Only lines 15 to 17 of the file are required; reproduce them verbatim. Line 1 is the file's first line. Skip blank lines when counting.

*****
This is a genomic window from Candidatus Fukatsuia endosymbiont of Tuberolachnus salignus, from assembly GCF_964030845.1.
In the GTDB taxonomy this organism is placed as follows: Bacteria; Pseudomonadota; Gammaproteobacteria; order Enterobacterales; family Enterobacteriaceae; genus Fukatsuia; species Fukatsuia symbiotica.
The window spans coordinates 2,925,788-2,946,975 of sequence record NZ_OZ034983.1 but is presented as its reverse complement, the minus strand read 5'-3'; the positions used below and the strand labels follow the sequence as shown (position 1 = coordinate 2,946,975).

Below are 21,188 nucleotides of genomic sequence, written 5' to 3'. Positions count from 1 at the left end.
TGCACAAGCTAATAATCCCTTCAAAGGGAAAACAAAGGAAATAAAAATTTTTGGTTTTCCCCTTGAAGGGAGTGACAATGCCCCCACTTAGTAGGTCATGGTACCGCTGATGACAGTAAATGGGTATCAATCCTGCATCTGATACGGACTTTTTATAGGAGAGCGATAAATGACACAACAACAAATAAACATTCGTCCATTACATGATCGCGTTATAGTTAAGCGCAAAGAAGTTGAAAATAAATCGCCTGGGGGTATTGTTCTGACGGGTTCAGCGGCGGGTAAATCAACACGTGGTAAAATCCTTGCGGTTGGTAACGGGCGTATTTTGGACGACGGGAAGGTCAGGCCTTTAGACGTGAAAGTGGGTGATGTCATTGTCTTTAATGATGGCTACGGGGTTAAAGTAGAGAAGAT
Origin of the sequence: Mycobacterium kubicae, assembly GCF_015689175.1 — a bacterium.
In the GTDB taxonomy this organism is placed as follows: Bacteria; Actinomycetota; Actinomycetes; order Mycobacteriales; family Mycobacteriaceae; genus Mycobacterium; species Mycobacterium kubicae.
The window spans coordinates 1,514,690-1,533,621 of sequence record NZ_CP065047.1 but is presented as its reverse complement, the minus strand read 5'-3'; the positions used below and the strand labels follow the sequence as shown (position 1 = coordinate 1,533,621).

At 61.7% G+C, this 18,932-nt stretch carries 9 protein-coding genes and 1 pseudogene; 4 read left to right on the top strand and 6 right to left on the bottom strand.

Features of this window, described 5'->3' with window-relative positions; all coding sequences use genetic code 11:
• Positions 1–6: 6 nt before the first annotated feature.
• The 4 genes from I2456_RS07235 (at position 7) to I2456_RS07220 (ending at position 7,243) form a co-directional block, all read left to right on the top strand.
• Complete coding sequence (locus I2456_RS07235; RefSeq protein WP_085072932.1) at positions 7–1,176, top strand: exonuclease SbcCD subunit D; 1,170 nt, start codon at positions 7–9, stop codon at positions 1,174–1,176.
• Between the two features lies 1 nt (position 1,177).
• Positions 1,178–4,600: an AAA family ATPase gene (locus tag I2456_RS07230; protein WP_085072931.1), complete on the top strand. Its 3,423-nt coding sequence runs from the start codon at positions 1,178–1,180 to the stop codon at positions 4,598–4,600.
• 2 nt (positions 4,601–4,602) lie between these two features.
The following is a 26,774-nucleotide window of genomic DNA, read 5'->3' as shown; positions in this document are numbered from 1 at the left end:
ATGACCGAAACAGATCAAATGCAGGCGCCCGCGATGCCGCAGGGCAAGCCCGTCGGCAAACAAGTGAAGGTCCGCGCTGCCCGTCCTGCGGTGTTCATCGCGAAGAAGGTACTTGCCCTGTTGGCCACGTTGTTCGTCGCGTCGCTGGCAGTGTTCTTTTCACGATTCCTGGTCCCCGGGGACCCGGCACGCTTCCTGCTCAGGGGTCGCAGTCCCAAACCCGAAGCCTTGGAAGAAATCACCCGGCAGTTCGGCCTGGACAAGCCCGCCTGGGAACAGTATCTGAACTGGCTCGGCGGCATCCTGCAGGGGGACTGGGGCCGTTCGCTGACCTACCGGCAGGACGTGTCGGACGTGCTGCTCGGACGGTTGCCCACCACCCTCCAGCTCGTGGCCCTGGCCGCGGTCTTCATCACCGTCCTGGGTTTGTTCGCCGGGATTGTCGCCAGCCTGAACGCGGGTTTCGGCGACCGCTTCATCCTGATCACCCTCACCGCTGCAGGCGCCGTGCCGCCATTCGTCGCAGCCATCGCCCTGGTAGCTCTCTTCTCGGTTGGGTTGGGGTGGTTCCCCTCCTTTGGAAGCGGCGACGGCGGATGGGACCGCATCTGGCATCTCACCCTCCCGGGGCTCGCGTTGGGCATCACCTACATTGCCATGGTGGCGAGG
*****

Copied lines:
• Positions 1,178–4,600: an AAA family ATPase gene (locus tag I2456_RS07230; protein WP_085072931.1), complete on the top strand. Its 3,423-nt coding sequence runs from the start codon at positions 1,178–1,180 to the stop codon at positions 4,598–4,600.
• 2 nt (positions 4,601–4,602) lie between these two features.
The following is a 26,774-nucleotide window of genomic DNA, read 5'->3' as shown; positions in this document are numbered from 1 at the left end: